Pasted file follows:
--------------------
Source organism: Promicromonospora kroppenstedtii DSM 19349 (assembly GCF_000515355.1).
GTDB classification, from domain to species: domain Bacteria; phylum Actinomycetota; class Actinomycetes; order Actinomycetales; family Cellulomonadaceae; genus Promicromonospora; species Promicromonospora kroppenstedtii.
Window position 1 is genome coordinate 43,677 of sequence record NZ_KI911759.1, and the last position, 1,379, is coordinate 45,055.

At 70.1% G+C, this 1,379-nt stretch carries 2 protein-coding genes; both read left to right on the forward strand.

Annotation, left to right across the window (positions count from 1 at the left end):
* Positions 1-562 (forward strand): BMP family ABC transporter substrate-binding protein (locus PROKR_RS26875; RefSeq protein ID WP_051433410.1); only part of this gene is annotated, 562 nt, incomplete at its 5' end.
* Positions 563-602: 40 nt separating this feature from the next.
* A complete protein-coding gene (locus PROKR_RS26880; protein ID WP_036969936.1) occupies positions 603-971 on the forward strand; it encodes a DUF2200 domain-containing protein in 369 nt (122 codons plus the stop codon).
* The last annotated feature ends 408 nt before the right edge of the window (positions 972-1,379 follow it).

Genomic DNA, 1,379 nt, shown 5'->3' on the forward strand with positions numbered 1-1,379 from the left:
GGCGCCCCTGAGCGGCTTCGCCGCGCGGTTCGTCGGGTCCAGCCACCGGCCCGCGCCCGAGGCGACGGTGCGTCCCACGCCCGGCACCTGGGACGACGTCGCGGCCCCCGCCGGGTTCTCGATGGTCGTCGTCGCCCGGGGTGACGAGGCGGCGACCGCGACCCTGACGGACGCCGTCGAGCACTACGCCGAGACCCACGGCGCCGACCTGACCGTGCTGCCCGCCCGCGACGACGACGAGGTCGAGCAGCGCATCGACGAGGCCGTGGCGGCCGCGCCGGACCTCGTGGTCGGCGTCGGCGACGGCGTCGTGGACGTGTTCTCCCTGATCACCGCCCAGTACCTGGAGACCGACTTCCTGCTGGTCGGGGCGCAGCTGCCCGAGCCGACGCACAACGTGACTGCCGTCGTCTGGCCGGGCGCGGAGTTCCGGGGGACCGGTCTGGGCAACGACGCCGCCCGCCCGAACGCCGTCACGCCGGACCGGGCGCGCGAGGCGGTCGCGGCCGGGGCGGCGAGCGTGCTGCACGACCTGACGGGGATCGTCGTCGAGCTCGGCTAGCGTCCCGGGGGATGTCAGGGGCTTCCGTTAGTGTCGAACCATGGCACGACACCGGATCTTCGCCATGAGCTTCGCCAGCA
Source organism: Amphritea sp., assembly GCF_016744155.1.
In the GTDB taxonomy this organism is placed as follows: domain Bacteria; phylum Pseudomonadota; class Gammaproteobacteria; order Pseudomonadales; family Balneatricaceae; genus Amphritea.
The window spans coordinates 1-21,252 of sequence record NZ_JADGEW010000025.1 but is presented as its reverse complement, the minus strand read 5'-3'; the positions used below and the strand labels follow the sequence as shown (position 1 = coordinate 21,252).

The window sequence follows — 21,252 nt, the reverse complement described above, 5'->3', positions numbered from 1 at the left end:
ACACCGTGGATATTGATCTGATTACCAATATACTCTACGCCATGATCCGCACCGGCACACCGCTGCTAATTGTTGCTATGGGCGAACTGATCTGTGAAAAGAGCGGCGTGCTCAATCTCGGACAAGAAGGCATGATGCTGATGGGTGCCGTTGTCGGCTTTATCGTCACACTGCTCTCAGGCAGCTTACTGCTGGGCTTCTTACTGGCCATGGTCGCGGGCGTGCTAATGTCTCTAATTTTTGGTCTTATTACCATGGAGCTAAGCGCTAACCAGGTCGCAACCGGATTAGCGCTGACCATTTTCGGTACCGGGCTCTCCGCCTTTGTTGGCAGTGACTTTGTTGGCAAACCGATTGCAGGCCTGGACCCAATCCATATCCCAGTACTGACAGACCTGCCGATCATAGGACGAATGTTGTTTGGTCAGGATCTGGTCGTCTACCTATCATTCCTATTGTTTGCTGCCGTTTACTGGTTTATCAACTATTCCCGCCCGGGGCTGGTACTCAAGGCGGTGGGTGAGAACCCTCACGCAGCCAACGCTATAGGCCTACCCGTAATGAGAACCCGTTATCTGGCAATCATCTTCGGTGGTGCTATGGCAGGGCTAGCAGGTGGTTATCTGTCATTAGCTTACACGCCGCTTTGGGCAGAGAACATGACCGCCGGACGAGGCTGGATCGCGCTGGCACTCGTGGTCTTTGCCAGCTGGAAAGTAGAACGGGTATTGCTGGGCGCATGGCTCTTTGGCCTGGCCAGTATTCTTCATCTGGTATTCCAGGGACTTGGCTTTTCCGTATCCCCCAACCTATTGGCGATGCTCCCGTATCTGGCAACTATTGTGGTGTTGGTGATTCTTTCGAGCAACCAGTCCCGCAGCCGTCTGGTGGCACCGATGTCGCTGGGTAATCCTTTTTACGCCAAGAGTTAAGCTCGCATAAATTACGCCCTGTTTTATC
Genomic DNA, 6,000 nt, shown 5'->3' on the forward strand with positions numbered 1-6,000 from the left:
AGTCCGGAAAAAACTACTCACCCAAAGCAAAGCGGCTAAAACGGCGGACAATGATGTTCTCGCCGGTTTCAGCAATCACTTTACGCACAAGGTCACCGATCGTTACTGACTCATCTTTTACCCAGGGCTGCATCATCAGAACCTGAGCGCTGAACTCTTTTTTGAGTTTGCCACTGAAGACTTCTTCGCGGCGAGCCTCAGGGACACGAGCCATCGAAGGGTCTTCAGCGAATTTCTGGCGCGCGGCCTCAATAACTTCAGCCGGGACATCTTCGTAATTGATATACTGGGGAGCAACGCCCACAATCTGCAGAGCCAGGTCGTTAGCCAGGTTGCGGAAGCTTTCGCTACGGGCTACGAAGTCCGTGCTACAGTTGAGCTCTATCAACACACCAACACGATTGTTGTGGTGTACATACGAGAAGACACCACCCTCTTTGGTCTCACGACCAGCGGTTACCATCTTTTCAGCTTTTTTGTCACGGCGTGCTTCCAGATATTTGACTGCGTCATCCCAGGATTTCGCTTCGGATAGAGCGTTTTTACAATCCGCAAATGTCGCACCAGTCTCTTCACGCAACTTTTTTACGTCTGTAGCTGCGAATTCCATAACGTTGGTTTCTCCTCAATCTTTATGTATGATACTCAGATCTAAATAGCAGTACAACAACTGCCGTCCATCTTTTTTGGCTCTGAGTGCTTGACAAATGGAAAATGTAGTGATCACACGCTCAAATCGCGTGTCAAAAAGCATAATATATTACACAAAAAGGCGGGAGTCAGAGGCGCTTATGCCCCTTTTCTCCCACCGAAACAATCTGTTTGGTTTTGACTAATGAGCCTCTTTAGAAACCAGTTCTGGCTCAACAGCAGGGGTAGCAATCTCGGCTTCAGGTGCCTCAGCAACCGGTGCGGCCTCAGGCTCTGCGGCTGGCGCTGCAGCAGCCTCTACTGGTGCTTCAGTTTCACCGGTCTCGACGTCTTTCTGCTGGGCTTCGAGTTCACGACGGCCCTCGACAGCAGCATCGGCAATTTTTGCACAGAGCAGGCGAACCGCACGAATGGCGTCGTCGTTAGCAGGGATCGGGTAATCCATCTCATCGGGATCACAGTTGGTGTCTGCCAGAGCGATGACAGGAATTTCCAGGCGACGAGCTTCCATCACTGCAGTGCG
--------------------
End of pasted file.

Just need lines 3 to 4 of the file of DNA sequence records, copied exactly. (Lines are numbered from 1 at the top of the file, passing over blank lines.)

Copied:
Window position 1 is genome coordinate 43,677 of sequence record NZ_KI911759.1, and the last position, 1,379, is coordinate 45,055.

At 70.1% G+C, this 1,379-nt stretch carries 2 protein-coding genes; both read left to right on the forward strand.